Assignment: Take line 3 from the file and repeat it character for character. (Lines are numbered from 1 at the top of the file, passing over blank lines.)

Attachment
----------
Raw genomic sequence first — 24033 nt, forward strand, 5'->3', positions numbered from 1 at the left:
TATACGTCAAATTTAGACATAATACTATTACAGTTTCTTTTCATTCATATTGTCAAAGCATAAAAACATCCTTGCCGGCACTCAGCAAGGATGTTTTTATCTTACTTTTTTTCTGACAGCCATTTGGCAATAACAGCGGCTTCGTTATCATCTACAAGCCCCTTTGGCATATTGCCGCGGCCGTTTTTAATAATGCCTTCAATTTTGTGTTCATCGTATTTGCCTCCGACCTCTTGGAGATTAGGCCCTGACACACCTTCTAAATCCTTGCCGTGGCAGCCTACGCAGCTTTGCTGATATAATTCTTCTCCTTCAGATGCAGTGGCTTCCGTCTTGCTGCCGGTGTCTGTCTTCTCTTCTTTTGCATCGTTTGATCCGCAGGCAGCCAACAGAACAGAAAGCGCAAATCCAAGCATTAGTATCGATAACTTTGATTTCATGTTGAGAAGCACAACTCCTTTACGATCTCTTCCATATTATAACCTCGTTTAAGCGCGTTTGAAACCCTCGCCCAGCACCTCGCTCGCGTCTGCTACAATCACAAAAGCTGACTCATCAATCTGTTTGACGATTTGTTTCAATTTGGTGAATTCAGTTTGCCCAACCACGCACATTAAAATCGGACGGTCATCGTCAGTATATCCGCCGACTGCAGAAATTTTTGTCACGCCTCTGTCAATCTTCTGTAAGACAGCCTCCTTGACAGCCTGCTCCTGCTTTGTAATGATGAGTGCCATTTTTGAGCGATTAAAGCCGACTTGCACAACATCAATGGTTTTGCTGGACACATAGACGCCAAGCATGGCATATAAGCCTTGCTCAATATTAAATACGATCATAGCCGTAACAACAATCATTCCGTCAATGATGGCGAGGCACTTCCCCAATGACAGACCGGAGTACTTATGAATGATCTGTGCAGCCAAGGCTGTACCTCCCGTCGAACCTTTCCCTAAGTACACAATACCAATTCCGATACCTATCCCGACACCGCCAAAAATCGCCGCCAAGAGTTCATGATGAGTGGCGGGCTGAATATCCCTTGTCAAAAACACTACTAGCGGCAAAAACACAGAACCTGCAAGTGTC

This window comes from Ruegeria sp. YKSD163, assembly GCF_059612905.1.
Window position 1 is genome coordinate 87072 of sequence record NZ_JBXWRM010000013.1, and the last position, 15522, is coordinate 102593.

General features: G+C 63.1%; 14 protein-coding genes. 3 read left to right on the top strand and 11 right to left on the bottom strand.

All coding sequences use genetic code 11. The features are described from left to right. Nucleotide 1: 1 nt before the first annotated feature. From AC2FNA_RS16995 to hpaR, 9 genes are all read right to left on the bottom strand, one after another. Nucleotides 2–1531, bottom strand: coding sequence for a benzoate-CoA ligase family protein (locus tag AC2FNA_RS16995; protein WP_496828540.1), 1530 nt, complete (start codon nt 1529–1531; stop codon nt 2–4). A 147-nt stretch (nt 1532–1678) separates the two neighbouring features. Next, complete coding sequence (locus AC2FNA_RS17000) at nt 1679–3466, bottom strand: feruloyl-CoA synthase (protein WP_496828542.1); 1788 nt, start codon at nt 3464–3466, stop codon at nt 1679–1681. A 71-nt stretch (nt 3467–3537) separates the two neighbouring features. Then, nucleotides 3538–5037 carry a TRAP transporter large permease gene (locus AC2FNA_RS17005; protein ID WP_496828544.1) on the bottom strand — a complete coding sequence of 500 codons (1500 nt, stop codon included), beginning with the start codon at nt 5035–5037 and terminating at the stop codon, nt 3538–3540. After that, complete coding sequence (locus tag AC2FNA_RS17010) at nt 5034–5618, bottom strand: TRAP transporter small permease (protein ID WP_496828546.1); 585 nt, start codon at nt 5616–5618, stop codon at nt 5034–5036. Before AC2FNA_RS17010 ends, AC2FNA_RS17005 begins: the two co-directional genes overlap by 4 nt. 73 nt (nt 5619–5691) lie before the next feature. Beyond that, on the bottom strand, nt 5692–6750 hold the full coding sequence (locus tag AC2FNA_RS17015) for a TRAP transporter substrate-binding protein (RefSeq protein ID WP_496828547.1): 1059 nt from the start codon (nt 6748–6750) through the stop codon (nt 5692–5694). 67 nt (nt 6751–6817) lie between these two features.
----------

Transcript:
This window comes from Ruegeria sp. YKSD163, assembly GCF_059612905.1.